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Storm causes short-lived negative electricity prices

Electricity prices in Finland were negative for four hours on Monday morning.

High winds and low electricity consumption pushed prices below zero euros. Image: Timo Nykyri / Yle

Electricity markets in Finland made history early Monday when prices dipped into negative numbers. According to data from power exchange Nord Pool, between midnight Sunday and 4am on Monday, electricity prices in Finland fell (siirryt toiseen palveluun) into negative territory.

Prices bottomed out between 2am and 3am on Monday, when they fell to minus 20 cents per megawatt hour.

Antti Paananen, head of markets with the Finnish Energy Authority, said that there was one simple reason for the unusual situation.

"Output was greater than consumption," he commented.

Atlantic storm and factory strike dim demand

Wind energy output received a boost from storm winds blowing in from the Atlantic Ocean. At the same time electricity consumption has been minimal due to the unseasonably mild conditions. In addition, an ongoing strike by workers in the paper industry has also lowered consumption.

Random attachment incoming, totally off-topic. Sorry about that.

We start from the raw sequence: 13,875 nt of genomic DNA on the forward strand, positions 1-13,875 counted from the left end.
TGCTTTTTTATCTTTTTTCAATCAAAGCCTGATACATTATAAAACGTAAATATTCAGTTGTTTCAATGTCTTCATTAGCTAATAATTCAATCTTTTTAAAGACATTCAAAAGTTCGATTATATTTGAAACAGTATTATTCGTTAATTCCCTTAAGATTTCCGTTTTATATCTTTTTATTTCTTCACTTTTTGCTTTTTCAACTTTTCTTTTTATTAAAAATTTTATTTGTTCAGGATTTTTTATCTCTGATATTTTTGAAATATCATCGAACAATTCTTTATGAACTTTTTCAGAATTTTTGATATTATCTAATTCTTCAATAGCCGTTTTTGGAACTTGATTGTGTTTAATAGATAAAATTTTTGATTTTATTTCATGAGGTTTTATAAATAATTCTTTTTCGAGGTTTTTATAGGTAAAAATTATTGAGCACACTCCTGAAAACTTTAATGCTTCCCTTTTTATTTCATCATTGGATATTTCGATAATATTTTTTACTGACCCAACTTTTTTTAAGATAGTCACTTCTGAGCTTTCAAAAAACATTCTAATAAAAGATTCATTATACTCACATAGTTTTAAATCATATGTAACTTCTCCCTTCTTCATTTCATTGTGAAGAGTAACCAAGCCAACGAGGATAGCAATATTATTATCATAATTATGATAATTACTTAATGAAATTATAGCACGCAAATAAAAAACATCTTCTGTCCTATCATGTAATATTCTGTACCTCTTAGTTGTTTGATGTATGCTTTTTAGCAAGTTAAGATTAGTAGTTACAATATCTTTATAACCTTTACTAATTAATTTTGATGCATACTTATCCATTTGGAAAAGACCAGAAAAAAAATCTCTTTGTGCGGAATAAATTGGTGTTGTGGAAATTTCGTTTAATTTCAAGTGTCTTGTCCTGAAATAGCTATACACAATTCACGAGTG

Paananen noted that while electricity prices have fallen to negative lows in Denmark and Germany on many occasions in the past, it is the first time this has happened in Finland.

A similar price drop in Denmark saw electricity prices fall as low as minus 2.68 euros in the early hours of Monday morning.

Discounts for power exchange users

In practice negative prices mean that electricity producers are paying consumers for the power they use. Consumers with contracts tied to Nord Pool prices will therefore see a discount for the hours when prices went negative.

In Finland, fewer than one in ten households have electricity contracts that are tied to the exchange. While they might see a small dip in their electricity bills, they still have to pay a fixed basic fee as well as a margin on the power exchange price. These factors will likely mean that they won’t see any major price cuts as a result of the cheaper hours.

Paananen also pointed out that a price of minus 20 cents per megawatt hour means 0.02 cents per kilowatt hour.